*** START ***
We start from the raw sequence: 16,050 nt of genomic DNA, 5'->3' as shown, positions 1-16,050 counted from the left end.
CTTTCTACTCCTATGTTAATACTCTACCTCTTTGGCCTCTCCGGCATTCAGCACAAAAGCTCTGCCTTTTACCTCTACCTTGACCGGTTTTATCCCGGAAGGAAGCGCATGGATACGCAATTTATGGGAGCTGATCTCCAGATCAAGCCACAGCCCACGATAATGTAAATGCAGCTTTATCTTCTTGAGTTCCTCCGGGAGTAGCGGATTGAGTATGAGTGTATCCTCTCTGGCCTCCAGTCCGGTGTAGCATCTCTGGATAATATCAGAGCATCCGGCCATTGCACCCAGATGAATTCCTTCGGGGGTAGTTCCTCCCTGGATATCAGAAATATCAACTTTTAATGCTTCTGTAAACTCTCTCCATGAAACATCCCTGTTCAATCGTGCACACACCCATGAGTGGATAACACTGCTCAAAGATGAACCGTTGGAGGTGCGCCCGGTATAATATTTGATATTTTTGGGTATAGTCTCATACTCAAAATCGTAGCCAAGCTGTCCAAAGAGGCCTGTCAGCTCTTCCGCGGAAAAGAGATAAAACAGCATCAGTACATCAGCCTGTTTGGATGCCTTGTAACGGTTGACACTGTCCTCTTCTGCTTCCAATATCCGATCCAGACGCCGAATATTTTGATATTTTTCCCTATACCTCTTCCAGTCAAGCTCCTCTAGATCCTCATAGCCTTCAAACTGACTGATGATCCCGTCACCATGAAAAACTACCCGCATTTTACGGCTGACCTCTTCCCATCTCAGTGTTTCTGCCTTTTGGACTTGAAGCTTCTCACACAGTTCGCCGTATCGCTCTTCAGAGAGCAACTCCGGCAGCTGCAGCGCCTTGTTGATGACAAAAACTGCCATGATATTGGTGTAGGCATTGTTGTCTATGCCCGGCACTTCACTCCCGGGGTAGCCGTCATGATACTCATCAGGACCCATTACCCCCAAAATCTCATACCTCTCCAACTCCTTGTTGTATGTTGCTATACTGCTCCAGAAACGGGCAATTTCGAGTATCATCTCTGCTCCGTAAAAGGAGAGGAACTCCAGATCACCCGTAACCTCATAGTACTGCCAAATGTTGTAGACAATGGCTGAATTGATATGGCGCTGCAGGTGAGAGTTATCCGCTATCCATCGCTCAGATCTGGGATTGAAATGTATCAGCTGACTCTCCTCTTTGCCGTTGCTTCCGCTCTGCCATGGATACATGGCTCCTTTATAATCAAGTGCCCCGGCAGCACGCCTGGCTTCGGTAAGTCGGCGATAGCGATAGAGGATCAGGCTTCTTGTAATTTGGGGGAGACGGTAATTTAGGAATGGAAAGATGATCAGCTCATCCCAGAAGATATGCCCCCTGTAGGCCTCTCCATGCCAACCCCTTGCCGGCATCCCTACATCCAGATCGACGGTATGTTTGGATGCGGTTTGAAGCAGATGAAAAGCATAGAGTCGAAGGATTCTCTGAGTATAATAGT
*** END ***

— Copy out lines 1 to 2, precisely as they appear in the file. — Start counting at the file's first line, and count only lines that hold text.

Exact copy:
We start from the raw sequence: 16,050 nt of genomic DNA, 5'->3' as shown, positions 1-16,050 counted from the left end.
CTTTCTACTCCTATGTTAATACTCTACCTCTTTGGCCTCTCCGGCATTCAGCACAAAAGCTCTGCCTTTTACCTCTACCTTGACCGGTTTTATCCCGGAAGGAAGCGCATGGATACGCAATTTATGGGAGCTGATCTCCAGATCAAGCCACAGCCCACGATAATGTAAATGCAGCTTTATCTTCTTGAGTTCCTCCGGGAGTAGCGGATTGAGTATGAGTGTATCCTCTCTGGCCTCCAGTCCGGTGTAGCATCTCTGGATAATATCAGAGCATCCGGCCATTGCACCCAGATGAATTCCTTCGGGGGTAGTTCCTCCCTGGATATCAGAAATATCAACTTTTAATGCTTCTGTAAACTCTCTCCATGAAACATCCCTGTTCAATCGTGCACACACCCATGAGTGGATAACACTGCTCAAAGATGAACCGTTGGAGGTGCGCCCGGTATAATATTTGATATTTTTGGGTATAGTCTCATACTCAAAATCGTAGCCAAGCTGTCCAAAGAGGCCTGTCAGCTCTTCCGCGGAAAAGAGATAAAACAGCATCAGTACATCAGCCTGTTTGGATGCCTTGTAACGGTTGACACTGTCCTCTTCTGCTTCCAATATCCGATCCAGACGCCGAATATTTTGATATTTTTCCCTATACCTCTTCCAGTCAAGCTCCTCTAGATCCTCATAGCCTTCAAACTGACTGATGATCCCGTCACCATGAAAAACTACCCGCATTTTACGGCTGACCTCTTCCCATCTCAGTGTTTCTGCCTTTTGGACTTGAAGCTTCTCACACAGTTCGCCGTATCGCTCTTCAGAGAGCAACTCCGGCAGCTGCAGCGCCTTGTTGATGACAAAAACTGCCATGATATTGGTGTAGGCATTGTTGTCTATGCCCGGCACTTCACTCCCGGGGTAGCCGTCATGATACTCATCAGGACCCATTACCCCCAAAATCTCATACCTCTCCAACTCCTTGTTGTATGTTGCTATACTGCTCCAGAAACGGGCAATTTCGAGTATCATCTCTGCTCCGTAAAAGGAGAGGAACTCCAGATCACCCGTAACCTCATAGTACTGCCAAATGTTGTAGACAATGGCTGAATTGATATGGCGCTGCAGGTGAGAGTTATCCGCTATCCATCGCTCAGATCTGGGATTGAAATGTATCAGCTGACTCTCCTCTTTGCCGTTGCTTCCGCTCTGCCATGGATACATGGCTCCTTTATAATCAAGTGCCCCGGCAGCACGCCTGGCTTCGGTAAGTCGGCGATAGCGATAGAGGATCAGGCTTCTTGTAATTTGGGGGAGACGGTAATTTAGGAATGGAAAGATGATCAGCTCATCCCAGAAGATATGCCCCCTGTAGGCCTCTCCATGCCAACCCCTTGCCGGCATCCCTACATCCAGATCGACGGTATGTTTGGATGCGGTTTGAAGCAGATGAAAAGCATAGAGTCGAAGGATTCTCTGAGTATAATAGT